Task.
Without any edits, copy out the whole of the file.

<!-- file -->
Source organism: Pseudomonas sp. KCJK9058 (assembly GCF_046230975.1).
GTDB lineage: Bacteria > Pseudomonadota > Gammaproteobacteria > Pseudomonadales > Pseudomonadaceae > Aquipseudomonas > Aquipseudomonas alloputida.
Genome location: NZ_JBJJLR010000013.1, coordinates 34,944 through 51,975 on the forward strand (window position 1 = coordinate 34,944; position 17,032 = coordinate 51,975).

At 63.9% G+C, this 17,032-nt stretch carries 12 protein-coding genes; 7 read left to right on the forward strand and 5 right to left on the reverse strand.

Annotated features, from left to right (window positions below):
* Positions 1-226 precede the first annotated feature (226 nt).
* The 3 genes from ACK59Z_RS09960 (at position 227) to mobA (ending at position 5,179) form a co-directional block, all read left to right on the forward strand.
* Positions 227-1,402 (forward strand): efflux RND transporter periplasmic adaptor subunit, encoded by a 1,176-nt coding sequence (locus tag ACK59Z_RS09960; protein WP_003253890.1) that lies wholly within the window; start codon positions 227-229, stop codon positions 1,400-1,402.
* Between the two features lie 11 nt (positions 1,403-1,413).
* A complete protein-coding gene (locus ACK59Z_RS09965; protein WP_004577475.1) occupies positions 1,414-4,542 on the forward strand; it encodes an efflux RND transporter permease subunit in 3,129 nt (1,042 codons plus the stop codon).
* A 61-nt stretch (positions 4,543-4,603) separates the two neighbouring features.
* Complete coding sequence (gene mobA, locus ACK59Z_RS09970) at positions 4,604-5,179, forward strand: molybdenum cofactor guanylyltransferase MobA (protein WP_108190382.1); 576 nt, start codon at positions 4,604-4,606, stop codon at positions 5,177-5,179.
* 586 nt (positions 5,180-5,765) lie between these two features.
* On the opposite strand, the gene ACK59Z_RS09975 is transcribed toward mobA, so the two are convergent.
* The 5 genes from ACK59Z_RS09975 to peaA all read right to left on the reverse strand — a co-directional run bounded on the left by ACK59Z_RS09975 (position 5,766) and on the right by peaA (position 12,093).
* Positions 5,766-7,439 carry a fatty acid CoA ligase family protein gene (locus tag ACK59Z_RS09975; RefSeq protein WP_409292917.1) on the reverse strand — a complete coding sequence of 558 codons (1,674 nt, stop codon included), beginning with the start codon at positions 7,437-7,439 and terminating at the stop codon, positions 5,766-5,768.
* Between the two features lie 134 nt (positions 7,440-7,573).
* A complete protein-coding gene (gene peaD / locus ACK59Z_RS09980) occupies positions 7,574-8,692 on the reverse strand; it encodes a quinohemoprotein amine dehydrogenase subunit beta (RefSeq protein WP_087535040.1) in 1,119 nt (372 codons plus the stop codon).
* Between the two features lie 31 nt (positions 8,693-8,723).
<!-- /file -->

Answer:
Source organism: Pseudomonas sp. KCJK9058 (assembly GCF_046230975.1).
GTDB lineage: Bacteria > Pseudomonadota > Gammaproteobacteria > Pseudomonadales > Pseudomonadaceae > Aquipseudomonas > Aquipseudomonas alloputida.
Genome location: NZ_JBJJLR010000013.1, coordinates 34,944 through 51,975 on the forward strand (window position 1 = coordinate 34,944; position 17,032 = coordinate 51,975).

At 63.9% G+C, this 17,032-nt stretch carries 12 protein-coding genes; 7 read left to right on the forward strand and 5 right to left on the reverse strand.

Annotated features, from left to right (window positions below):
* Positions 1-226 precede the first annotated feature (226 nt).
* The 3 genes from ACK59Z_RS09960 (at position 227) to mobA (ending at position 5,179) form a co-directional block, all read left to right on the forward strand.
* Positions 227-1,402 (forward strand): efflux RND transporter periplasmic adaptor subunit, encoded by a 1,176-nt coding sequence (locus tag ACK59Z_RS09960; protein WP_003253890.1) that lies wholly within the window; start codon positions 227-229, stop codon positions 1,400-1,402.
* Between the two features lie 11 nt (positions 1,403-1,413).
* A complete protein-coding gene (locus ACK59Z_RS09965; protein WP_004577475.1) occupies positions 1,414-4,542 on the forward strand; it encodes an efflux RND transporter permease subunit in 3,129 nt (1,042 codons plus the stop codon).
* A 61-nt stretch (positions 4,543-4,603) separates the two neighbouring features.
* Complete coding sequence (gene mobA, locus ACK59Z_RS09970) at positions 4,604-5,179, forward strand: molybdenum cofactor guanylyltransferase MobA (protein WP_108190382.1); 576 nt, start codon at positions 4,604-4,606, stop codon at positions 5,177-5,179.
* 586 nt (positions 5,180-5,765) lie between these two features.
* On the opposite strand, the gene ACK59Z_RS09975 is transcribed toward mobA, so the two are convergent.
* The 5 genes from ACK59Z_RS09975 to peaA all read right to left on the reverse strand — a co-directional run bounded on the left by ACK59Z_RS09975 (position 5,766) and on the right by peaA (position 12,093).
* Positions 5,766-7,439 carry a fatty acid CoA ligase family protein gene (locus tag ACK59Z_RS09975; RefSeq protein WP_409292917.1) on the reverse strand — a complete coding sequence of 558 codons (1,674 nt, stop codon included), beginning with the start codon at positions 7,437-7,439 and terminating at the stop codon, positions 5,766-5,768.
* Between the two features lie 134 nt (positions 7,440-7,573).
* A complete protein-coding gene (gene peaD / locus ACK59Z_RS09980) occupies positions 7,574-8,692 on the reverse strand; it encodes a quinohemoprotein amine dehydrogenase subunit beta (RefSeq protein WP_087535040.1) in 1,119 nt (372 codons plus the stop codon).
* Between the two features lie 31 nt (positions 8,693-8,723).